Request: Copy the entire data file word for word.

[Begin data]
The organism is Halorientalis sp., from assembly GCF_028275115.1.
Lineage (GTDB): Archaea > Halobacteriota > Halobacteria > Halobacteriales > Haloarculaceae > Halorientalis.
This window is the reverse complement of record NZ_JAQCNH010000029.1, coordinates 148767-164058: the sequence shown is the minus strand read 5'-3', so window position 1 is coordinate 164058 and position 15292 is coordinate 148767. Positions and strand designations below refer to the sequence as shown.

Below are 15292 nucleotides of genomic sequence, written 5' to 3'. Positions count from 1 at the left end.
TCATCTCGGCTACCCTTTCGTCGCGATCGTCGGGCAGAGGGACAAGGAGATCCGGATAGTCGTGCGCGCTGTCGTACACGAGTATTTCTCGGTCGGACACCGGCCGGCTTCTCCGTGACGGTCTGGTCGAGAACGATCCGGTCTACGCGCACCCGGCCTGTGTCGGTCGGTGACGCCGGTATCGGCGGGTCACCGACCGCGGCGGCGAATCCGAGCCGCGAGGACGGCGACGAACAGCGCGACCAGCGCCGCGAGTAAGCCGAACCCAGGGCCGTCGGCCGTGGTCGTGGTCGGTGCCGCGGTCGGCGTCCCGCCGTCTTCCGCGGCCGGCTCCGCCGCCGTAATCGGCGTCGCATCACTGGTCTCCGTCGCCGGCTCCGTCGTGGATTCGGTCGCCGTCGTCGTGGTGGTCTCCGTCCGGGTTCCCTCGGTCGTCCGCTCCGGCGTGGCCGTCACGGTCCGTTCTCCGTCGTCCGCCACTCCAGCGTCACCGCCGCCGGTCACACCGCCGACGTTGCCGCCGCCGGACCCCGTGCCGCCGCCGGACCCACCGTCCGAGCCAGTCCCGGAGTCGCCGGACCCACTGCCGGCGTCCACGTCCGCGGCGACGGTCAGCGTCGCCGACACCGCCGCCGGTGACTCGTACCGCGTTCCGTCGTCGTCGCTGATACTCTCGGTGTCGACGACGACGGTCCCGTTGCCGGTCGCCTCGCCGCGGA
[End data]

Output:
The organism is Halorientalis sp., from assembly GCF_028275115.1.
Lineage (GTDB): Archaea > Halobacteriota > Halobacteria > Halobacteriales > Haloarculaceae > Halorientalis.
This window is the reverse complement of record NZ_JAQCNH010000029.1, coordinates 148767-164058: the sequence shown is the minus strand read 5'-3', so window position 1 is coordinate 164058 and position 15292 is coordinate 148767. Positions and strand designations below refer to the sequence as shown.

Below are 15292 nucleotides of genomic sequence, written 5' to 3'. Positions count from 1 at the left end.
TCATCTCGGCTACCCTTTCGTCGCGATCGTCGGGCAGAGGGACAAGGAGATCCGGATAGTCGTGCGCGCTGTCGTACACGAGTATTTCTCGGTCGGACACCGGCCGGCTTCTCCGTGACGGTCTGGTCGAGAACGATCCGGTCTACGCGCACCCGGCCTGTGTCGGTCGGTGACGCCGGTATCGGCGGGTCACCGACCGCGGCGGCGAATCCGAGCCGCGAGGACGGCGACGAACAGCGCGACCAGCGCCGCGAGTAAGCCGAACCCAGGGCCGTCGGCCGTGGTCGTGGTCGGTGCCGCGGTCGGCGTCCCGCCGTCTTCCGCGGCCGGCTCCGCCGCCGTAATCGGCGTCGCATCACTGGTCTCCGTCGCCGGCTCCGTCGTGGATTCGGTCGCCGTCGTCGTGGTGGTCTCCGTCCGGGTTCCCTCGGTCGTCCGCTCCGGCGTGGCCGTCACGGTCCGTTCTCCGTCGTCCGCCACTCCAGCGTCACCGCCGCCGGTCACACCGCCGACGTTGCCGCCGCCGGACCCCGTGCCGCCGCCGGACCCACCGTCCGAGCCAGTCCCGGAGTCGCCGGACCCACTGCCGGCGTCCACGTCCGCGGCGACGGTCAGCGTCGCCGACACCGCCGCCGGTGACTCGTACCGCGTTCCGTCGTCGTCGCTGATACTCTCGGTGTCGACGACGACGGTCCCGTTGCCGGTCGCCTCGCCGCGGA